Egypt did not hesitate to apply pressure on Hamas throughout this mediation process. It deployed a carrot and stick policy in which the border regime between Egypt and Gaza was an important tool--opening and closing the Rafah crossing and fine-tuning policy toward smuggling operations in accordance with developments in negotiations. Now the Egyptians appear to have concluded that reconciliation efforts are not going to bear fruit any time soon and they have to adopt sterner policies vis-a-vis the Hamas government in Gaza.

The first expression of this newly assertive policy is tough counter-smuggling measures. Egypt understands, particularly after the war in Gaza a year ago, that the smuggling of weapons into Gaza is both highly destabilizing and a source of growing Hamas self-confidence. Stopping the smuggling will weaken Hamas, decrease its self- confidence and make it more dependent on Egypt. It will also render it much more difficult for Iran and Hizballah to aid Hamas. In recent months, Egyptian security forces were unusually active in uncovering and destroying smuggling tunnels. The new metal wall will add to the effectiveness of their operation.

The other steps include sanctions against Hamas in the form of strong restrictions on movement through the Rafah crossing and on the presence in Egypt of persons considered close to Hamas. This even includes the expulsion of relatives of Hamas figures studying in Egypt.

Hamas has raised the level of its anti-Egyptian rhetoric but faces a dilemma. Its leaders fully understand just how dependent they are on Egypt as long as the alternative conduits to Gaza are controlled by Israel. And of course Egypt is an important political power in the Arab world. Hence Hamas must exercise caution not to burn its bridges with Egypt.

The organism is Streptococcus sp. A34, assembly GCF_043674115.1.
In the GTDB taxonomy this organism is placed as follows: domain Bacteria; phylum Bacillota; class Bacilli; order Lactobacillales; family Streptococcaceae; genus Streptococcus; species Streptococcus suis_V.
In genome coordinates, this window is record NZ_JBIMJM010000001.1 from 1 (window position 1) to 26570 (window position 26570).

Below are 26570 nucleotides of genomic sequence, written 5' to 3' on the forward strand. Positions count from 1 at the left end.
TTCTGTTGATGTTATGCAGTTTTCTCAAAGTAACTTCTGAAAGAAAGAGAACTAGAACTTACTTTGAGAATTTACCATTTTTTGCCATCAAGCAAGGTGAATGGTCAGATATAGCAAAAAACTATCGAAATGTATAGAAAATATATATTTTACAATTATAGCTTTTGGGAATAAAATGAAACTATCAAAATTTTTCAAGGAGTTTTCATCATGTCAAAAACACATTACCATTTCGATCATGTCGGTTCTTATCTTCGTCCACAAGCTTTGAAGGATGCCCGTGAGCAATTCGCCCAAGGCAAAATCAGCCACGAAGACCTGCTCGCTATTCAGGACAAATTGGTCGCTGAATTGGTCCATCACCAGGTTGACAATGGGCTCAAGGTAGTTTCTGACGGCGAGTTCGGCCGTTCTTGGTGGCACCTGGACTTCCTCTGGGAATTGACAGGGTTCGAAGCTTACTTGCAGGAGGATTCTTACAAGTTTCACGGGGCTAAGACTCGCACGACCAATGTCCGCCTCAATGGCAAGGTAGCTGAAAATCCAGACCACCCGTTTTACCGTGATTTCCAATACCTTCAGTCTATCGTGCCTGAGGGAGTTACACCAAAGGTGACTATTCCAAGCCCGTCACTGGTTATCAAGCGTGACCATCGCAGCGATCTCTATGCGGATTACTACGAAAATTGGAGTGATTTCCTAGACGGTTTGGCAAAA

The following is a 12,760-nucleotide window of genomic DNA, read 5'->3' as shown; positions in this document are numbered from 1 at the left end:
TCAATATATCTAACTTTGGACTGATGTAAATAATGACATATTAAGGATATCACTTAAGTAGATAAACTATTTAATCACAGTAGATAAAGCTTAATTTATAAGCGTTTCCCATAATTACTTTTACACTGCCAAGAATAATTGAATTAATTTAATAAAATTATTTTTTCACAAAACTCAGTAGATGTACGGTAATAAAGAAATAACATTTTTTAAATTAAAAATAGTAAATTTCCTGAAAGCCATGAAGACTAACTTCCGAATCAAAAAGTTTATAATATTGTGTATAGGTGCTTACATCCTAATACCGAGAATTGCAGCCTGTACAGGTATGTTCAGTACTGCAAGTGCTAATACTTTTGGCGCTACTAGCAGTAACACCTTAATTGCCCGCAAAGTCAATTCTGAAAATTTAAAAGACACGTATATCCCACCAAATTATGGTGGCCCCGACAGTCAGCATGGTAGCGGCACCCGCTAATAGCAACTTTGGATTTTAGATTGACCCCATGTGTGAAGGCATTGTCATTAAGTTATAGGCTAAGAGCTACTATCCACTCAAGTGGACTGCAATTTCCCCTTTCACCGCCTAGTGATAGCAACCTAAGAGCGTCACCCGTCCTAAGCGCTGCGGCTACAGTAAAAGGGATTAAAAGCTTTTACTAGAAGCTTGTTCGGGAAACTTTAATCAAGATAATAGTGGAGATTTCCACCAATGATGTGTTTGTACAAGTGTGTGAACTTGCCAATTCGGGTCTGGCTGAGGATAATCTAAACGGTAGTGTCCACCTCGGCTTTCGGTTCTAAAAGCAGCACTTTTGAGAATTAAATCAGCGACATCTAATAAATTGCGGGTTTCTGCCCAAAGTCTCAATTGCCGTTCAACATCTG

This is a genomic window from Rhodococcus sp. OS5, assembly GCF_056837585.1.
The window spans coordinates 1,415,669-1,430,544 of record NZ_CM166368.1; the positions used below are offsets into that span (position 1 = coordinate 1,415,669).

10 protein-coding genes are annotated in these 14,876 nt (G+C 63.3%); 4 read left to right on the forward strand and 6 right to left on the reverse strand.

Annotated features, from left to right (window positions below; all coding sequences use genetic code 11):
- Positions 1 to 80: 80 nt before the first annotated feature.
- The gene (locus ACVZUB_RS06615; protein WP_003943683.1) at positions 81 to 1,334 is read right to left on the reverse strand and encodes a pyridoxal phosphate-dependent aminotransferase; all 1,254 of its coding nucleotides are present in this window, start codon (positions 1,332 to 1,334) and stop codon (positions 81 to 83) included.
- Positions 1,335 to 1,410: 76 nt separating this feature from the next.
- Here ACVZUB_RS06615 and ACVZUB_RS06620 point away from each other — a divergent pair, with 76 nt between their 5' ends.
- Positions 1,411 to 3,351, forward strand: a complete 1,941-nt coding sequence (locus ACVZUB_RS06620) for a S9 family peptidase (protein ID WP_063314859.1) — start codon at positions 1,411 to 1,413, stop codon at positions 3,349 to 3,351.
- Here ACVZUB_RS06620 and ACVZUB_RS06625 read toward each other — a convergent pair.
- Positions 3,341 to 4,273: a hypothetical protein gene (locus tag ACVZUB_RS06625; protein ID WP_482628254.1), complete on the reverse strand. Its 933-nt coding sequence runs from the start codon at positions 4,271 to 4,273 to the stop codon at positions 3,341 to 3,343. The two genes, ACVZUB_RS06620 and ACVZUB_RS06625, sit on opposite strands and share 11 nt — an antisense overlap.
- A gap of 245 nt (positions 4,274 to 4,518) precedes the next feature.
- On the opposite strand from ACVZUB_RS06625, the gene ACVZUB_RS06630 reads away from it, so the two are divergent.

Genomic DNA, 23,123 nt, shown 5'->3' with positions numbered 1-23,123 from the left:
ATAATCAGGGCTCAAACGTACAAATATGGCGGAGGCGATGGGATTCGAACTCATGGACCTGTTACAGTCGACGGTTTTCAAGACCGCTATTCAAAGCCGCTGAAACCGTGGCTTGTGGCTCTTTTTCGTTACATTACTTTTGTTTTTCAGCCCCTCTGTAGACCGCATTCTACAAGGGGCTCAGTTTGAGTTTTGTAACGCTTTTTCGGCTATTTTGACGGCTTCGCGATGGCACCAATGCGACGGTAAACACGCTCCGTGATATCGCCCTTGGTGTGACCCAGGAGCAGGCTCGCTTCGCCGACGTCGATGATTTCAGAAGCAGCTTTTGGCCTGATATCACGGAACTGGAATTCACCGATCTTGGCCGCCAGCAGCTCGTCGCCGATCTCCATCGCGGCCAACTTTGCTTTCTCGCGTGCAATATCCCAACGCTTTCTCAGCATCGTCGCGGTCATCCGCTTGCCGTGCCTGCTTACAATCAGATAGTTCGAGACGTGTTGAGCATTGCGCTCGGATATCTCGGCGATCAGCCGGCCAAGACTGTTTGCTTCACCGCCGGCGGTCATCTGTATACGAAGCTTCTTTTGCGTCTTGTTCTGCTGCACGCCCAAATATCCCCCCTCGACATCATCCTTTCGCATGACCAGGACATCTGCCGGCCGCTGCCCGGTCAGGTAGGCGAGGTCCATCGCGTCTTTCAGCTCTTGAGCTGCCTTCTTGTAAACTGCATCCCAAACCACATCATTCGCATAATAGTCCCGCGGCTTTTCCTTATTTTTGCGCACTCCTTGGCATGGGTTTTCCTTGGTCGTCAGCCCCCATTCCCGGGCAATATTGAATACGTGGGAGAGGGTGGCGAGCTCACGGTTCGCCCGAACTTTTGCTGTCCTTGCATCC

In parallel, in Egypt there is some concern that its tough new steps could be used by Islamists to attack and weaken the regime. But regime control appears to be solid enough to deal with the challenge.

The main risk is that a weakened Hamas that feels under pressure from all sides will turn to violence as the only option left. Recent exchanges of fire with Israel may indicate that this is a serious option. Violence would not be an easy decision insofar as Hamas was deterred by its poor showing in the last war. But deterrence, in principle, is less effective against a desperate enemy.

Finally, it remains to be seen how persistent the Egyptians can be with their new policies-- especially when the Arab-Israel peace process is frozen and Cairo's actions can be interpreted as collaborating with the "Israeli enemy". This factor will probably continue to hinder cooperation between Israel and Egypt in dealing with Hamas in Gaza.

By Shlomo Brom:
Reprinted with permission from BitterLemons.